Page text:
This International Women’s Day, let’s focus on fathers.

March 7, 20242 Min Read

(yep, you read that right)

Don’t get us wrong, we love conversations about how we can support women in the workplace and shake up the old systems that hold them back. But sometimes it can feel like we’re talking in circles. This International Women’s Day, we want to highlight another piece of the puzzle: for mothers to be able to lead at work, fathers need to feel like they can step up and take on more responsibilities at home.

Phrases like the “motherhood penalty” can make women feel like they’re somehow to blame for societal inequalities and that it’s incumbent on us to fix it. But real change requires a shift in how we think and action from all genders. It’s about dismantling harmful stereotypes and creating environments where both men, women and non-binary parents are empowered to thrive, both at work and at home. It’s a no-brainer. To create the equality we want to see, we’ve got to challenge traditional gender roles that have been holding us all back for way too long. We recognize that there are positive shifts in the workplace that are paving the way for a more equitable future. Paternity leave, top-ups, and flexible work options are instrumental to supporting both men and women.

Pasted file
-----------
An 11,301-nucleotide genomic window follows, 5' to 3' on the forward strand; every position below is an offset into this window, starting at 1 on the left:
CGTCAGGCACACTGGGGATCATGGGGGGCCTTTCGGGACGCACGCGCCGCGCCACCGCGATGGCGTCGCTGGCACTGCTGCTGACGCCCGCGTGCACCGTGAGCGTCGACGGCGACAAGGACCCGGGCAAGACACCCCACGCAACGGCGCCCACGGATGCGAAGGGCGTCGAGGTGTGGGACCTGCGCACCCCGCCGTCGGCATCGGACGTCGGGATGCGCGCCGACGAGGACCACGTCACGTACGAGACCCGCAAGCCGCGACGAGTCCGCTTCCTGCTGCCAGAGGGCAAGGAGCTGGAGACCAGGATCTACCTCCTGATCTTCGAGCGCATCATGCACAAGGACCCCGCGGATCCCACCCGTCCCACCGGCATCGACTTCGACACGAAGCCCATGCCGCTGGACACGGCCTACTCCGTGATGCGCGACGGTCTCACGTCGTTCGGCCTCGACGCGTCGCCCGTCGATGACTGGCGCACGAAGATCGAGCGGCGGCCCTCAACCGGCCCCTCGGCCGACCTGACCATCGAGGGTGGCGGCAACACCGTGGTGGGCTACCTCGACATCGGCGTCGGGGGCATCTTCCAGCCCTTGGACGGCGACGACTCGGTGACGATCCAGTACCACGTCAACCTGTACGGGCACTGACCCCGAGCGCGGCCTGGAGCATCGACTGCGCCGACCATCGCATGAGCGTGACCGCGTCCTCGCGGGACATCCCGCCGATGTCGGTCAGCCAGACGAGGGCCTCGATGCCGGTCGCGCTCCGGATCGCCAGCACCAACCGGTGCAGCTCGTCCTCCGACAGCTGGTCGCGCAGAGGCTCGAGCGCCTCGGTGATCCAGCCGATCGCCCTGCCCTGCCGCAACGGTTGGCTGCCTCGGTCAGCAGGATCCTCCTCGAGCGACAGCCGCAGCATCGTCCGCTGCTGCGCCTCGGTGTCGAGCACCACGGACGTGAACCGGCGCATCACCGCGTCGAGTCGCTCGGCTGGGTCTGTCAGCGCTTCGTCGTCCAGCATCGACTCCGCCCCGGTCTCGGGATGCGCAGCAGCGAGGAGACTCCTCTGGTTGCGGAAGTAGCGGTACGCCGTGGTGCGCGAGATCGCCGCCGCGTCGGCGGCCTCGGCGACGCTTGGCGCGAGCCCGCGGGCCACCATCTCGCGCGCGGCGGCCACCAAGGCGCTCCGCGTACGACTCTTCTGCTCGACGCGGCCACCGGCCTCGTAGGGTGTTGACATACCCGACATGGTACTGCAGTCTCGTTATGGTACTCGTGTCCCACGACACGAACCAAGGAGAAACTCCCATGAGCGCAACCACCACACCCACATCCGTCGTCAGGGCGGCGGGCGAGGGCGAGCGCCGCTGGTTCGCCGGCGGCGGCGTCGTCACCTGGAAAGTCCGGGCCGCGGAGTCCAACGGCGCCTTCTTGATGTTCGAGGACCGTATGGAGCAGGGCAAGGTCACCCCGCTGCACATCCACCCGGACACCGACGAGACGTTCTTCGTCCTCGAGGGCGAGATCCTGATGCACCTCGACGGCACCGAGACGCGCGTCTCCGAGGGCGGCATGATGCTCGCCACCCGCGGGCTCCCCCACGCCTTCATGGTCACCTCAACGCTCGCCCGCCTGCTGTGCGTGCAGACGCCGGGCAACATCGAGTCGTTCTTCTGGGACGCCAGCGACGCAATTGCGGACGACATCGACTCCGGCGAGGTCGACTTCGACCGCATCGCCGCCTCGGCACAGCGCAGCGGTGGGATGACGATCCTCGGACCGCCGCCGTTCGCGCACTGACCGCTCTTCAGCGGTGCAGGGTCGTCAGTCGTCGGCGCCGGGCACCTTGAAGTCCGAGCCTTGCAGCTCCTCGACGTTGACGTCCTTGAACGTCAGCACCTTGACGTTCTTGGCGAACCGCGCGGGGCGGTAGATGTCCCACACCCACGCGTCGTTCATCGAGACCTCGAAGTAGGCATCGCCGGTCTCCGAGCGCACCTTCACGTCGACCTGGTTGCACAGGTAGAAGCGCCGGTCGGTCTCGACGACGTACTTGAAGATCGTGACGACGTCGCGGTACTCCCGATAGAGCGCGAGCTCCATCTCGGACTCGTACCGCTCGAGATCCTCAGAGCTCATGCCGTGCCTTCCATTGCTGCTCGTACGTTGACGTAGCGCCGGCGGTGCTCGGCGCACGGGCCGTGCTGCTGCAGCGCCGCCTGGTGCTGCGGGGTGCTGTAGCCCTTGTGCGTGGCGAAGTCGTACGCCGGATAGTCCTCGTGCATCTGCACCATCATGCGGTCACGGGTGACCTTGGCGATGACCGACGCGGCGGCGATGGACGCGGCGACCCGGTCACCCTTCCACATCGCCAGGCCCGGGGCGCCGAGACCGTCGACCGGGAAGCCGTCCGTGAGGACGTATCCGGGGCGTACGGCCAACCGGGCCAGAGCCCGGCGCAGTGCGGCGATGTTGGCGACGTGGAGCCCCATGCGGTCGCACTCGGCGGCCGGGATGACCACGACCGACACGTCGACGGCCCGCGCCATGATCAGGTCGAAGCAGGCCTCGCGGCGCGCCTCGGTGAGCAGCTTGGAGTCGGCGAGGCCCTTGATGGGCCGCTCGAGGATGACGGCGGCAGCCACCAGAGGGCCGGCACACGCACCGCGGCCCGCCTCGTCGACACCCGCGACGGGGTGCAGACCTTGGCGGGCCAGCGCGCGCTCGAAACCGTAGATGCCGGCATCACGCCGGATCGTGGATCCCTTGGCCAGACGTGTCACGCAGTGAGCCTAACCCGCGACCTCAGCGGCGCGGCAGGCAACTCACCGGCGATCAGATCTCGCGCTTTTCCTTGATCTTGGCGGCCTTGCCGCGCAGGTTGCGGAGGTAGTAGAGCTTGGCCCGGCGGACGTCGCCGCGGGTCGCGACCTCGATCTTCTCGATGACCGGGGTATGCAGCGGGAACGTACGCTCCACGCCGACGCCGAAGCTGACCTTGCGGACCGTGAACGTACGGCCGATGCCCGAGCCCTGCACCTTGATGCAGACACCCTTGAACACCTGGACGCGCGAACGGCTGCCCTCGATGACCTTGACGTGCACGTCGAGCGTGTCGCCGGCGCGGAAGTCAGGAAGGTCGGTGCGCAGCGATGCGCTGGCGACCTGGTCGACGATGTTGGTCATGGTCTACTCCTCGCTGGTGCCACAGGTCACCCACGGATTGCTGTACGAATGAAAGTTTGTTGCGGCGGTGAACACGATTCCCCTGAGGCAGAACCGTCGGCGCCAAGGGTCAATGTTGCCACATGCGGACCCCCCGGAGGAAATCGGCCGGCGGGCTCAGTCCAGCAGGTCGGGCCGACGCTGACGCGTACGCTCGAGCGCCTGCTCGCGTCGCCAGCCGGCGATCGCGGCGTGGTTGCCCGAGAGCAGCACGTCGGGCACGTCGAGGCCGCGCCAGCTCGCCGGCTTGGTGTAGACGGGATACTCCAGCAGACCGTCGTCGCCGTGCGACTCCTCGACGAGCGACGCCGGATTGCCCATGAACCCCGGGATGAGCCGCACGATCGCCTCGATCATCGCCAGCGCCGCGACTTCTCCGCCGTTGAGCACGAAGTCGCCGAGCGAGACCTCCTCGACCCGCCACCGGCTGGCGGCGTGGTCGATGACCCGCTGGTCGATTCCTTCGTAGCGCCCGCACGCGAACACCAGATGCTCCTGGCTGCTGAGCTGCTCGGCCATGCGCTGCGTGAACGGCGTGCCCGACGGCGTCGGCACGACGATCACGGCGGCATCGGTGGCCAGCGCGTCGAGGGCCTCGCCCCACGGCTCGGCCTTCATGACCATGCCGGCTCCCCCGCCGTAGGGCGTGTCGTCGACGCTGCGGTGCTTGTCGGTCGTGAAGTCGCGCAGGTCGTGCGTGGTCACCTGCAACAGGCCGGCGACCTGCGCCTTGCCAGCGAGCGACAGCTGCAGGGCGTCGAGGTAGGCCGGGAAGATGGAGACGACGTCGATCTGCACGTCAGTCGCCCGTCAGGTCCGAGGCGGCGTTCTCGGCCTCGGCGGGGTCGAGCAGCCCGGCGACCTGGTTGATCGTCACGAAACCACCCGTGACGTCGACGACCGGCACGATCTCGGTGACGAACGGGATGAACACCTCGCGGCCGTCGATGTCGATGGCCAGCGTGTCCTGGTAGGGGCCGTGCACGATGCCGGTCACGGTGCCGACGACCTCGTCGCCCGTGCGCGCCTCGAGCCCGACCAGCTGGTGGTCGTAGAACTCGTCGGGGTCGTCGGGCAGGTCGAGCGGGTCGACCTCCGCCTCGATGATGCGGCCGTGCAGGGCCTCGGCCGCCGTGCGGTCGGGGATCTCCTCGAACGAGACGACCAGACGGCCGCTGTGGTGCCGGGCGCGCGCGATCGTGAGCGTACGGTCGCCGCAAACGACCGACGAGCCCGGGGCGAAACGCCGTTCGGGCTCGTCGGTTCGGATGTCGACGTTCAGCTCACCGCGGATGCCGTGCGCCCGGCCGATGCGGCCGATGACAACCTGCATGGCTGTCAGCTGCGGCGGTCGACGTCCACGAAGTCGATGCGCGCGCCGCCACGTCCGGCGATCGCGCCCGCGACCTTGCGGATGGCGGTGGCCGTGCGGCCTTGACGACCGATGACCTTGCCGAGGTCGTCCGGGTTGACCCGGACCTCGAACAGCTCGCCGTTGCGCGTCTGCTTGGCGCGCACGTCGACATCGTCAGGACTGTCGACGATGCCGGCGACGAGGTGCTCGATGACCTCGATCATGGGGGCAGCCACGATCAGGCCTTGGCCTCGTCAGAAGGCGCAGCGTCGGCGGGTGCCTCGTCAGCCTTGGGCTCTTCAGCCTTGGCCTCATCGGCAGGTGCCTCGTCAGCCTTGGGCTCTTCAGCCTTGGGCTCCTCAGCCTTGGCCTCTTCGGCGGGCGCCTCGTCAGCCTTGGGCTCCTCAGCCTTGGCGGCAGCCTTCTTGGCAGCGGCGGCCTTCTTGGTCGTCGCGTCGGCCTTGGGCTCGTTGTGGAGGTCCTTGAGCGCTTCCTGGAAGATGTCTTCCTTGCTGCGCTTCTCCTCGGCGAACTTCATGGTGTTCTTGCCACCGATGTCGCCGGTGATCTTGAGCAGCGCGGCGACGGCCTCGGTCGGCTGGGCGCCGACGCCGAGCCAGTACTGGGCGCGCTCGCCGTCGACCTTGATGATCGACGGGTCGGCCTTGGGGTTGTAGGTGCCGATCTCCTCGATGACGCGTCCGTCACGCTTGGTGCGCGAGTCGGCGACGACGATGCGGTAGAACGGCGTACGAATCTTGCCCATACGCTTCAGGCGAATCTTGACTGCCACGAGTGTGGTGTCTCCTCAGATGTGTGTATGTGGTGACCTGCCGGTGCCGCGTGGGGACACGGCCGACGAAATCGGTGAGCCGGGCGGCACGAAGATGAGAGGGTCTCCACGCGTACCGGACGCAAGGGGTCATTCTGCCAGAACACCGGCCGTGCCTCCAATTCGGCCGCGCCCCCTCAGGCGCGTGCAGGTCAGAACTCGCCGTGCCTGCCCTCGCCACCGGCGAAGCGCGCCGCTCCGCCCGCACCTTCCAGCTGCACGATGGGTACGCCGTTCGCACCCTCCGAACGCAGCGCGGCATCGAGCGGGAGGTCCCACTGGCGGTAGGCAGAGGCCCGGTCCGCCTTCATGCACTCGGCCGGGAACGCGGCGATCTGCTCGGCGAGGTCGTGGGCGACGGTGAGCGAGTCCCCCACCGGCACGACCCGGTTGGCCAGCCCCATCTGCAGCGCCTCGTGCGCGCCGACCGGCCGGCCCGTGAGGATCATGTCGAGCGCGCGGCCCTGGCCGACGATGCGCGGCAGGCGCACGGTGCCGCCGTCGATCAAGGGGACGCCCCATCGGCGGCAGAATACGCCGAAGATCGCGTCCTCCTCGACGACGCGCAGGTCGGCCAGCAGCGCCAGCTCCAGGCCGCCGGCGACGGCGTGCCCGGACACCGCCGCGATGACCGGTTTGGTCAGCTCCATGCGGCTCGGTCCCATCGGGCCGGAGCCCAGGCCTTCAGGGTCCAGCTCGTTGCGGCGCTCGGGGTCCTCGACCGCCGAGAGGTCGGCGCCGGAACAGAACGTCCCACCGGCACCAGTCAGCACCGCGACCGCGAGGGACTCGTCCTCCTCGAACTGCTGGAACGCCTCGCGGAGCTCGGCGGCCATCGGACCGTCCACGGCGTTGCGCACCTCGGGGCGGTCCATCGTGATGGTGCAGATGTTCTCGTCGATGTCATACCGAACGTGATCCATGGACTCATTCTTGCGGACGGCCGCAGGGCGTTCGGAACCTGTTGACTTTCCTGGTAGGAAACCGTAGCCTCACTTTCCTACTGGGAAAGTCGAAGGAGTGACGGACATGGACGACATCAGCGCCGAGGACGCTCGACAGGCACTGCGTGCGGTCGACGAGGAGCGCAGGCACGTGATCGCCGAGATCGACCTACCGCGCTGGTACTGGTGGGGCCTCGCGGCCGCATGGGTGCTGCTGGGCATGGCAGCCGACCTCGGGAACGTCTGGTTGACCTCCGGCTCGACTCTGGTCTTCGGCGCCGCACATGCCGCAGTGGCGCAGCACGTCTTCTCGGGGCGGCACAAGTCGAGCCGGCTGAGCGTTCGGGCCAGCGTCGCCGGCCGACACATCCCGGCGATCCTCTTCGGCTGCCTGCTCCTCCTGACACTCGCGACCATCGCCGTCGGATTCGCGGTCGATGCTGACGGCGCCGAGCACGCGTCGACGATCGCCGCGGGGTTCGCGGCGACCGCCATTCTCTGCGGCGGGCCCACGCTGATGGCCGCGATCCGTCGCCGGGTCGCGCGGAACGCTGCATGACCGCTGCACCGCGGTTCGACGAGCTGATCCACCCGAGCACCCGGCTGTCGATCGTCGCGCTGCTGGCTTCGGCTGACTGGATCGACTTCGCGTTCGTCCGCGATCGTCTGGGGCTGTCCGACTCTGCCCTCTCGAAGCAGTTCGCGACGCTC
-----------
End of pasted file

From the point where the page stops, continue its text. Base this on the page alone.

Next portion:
Despite the good intentions behind workplace policies that promote gender equity, the data still shows a massive gap. It will still take 100 years to achieve equity in the workplace (World Economic Forum). A big part of the problem is that people aren’t taking full advantage of these policies particularly paternity leave, like they should.

Why? It comes down to gender norms from decades gone by that are still hanging around. Paternity leave and flexible work options are there for the taking, but many men still feel pressure to keep their noses to the grindstone instead of taking time for family. Only 24% of men in Canada believe it’s their job to take paternity leave (IPSOS 2019). For women, they might hold back from using support systems because they’re worried about being judged for not fitting into traditional roles.

The policies are there, but people just don’t feel like they can or should make use of them. This disconnect shows us that equity in the workplace is not just about having the right policies in place: we’ve also got to shake things up, challenge stereotypical gender norms and redefine the roles that men and women play both at home and at work.

As we celebrate International Women’s Day, let’s keep pushing for progress together. Let’s invite fathers into the conversation and keep chipping away at those old stereotypes and creating a world where everyone, regardless of gender, has the chance to thrive, now and in the future.

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